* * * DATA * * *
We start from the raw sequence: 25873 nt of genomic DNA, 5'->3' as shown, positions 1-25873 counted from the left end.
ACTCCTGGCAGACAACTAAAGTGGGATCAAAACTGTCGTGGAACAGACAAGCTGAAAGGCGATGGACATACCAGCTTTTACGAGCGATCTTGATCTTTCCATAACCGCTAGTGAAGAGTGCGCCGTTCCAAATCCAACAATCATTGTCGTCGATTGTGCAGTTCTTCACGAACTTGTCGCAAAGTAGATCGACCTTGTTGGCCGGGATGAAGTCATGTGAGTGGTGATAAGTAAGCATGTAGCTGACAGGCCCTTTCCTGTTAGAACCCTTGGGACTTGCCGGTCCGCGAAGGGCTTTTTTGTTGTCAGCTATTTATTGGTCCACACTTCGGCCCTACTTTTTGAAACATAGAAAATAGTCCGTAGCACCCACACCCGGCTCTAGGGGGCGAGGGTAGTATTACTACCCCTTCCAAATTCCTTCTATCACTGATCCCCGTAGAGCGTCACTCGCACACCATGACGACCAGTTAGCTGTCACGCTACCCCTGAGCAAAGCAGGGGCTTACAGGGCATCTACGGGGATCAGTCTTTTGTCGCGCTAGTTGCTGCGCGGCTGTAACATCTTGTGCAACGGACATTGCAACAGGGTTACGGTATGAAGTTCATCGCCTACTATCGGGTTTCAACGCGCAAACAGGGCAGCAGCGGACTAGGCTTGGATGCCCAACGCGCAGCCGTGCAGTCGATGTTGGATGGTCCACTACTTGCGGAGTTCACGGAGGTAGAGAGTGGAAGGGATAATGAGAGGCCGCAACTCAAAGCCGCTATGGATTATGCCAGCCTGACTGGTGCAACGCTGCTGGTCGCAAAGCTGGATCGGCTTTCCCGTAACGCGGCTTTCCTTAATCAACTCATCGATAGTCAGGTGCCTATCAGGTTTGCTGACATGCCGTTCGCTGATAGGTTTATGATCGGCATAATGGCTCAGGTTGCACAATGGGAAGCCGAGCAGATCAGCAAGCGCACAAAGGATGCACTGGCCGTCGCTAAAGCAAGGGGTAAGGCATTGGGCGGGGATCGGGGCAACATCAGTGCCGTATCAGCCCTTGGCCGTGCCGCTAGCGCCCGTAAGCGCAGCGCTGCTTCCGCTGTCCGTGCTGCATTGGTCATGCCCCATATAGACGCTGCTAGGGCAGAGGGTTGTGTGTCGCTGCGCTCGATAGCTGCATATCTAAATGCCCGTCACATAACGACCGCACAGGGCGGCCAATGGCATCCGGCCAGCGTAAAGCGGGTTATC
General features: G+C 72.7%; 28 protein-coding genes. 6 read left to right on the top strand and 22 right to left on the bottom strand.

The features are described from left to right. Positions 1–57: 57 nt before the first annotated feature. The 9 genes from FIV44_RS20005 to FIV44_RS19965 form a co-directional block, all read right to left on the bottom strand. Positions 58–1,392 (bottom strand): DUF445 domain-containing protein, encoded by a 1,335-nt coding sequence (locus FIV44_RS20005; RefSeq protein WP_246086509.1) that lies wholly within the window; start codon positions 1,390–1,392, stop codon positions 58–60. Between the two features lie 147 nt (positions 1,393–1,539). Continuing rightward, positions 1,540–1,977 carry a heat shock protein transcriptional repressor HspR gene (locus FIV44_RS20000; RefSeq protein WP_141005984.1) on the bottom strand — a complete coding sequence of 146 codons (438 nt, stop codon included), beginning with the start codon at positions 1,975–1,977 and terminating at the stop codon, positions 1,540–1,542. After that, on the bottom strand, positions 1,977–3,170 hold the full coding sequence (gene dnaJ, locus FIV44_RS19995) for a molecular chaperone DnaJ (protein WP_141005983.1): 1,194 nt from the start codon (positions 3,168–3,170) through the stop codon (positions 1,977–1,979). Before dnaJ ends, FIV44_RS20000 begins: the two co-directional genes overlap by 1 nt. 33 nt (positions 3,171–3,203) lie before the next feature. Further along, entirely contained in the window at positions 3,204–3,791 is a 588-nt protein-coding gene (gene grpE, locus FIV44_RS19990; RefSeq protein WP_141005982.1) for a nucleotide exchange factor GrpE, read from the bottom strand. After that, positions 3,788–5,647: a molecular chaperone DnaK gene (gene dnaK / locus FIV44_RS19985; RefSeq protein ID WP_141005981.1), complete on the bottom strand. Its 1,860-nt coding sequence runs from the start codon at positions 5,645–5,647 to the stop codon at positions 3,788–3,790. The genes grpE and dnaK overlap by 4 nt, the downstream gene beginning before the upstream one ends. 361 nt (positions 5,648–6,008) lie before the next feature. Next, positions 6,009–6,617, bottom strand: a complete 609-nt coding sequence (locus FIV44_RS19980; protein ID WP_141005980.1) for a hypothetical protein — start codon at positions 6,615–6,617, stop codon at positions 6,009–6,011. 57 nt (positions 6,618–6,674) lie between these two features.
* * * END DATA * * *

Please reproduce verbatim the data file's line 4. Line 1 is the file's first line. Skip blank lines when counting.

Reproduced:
The features are described from left to right. Positions 1–57: 57 nt before the first annotated feature. The 9 genes from FIV44_RS20005 to FIV44_RS19965 form a co-directional block, all read right to left on the bottom strand. Positions 58–1,392 (bottom strand): DUF445 domain-containing protein, encoded by a 1,335-nt coding sequence (locus FIV44_RS20005; RefSeq protein WP_246086509.1) that lies wholly within the window; start codon positions 1,390–1,392, stop codon positions 58–60. Between the two features lie 147 nt (positions 1,393–1,539). Continuing rightward, positions 1,540–1,977 carry a heat shock protein transcriptional repressor HspR gene (locus FIV44_RS20000; RefSeq protein WP_141005984.1) on the bottom strand — a complete coding sequence of 146 codons (438 nt, stop codon included), beginning with the start codon at positions 1,975–1,977 and terminating at the stop codon, positions 1,540–1,542. After that, on the bottom strand, positions 1,977–3,170 hold the full coding sequence (gene dnaJ, locus FIV44_RS19995) for a molecular chaperone DnaJ (protein WP_141005983.1): 1,194 nt from the start codon (positions 3,168–3,170) through the stop codon (positions 1,977–1,979). Before dnaJ ends, FIV44_RS20000 begins: the two co-directional genes overlap by 1 nt. 33 nt (positions 3,171–3,203) lie before the next feature. Further along, entirely contained in the window at positions 3,204–3,791 is a 588-nt protein-coding gene (gene grpE, locus FIV44_RS19990; RefSeq protein WP_141005982.1) for a nucleotide exchange factor GrpE, read from the bottom strand. After that, positions 3,788–5,647: a molecular chaperone DnaK gene (gene dnaK / locus FIV44_RS19985; RefSeq protein ID WP_141005981.1), complete on the bottom strand. Its 1,860-nt coding sequence runs from the start codon at positions 5,645–5,647 to the stop codon at positions 3,788–3,790. The genes grpE and dnaK overlap by 4 nt, the downstream gene beginning before the upstream one ends. 361 nt (positions 5,648–6,008) lie before the next feature. Next, positions 6,009–6,617, bottom strand: a complete 609-nt coding sequence (locus FIV44_RS19980; protein ID WP_141005980.1) for a hypothetical protein — start codon at positions 6,615–6,617, stop codon at positions 6,009–6,011. 57 nt (positions 6,618–6,674) lie between these two features.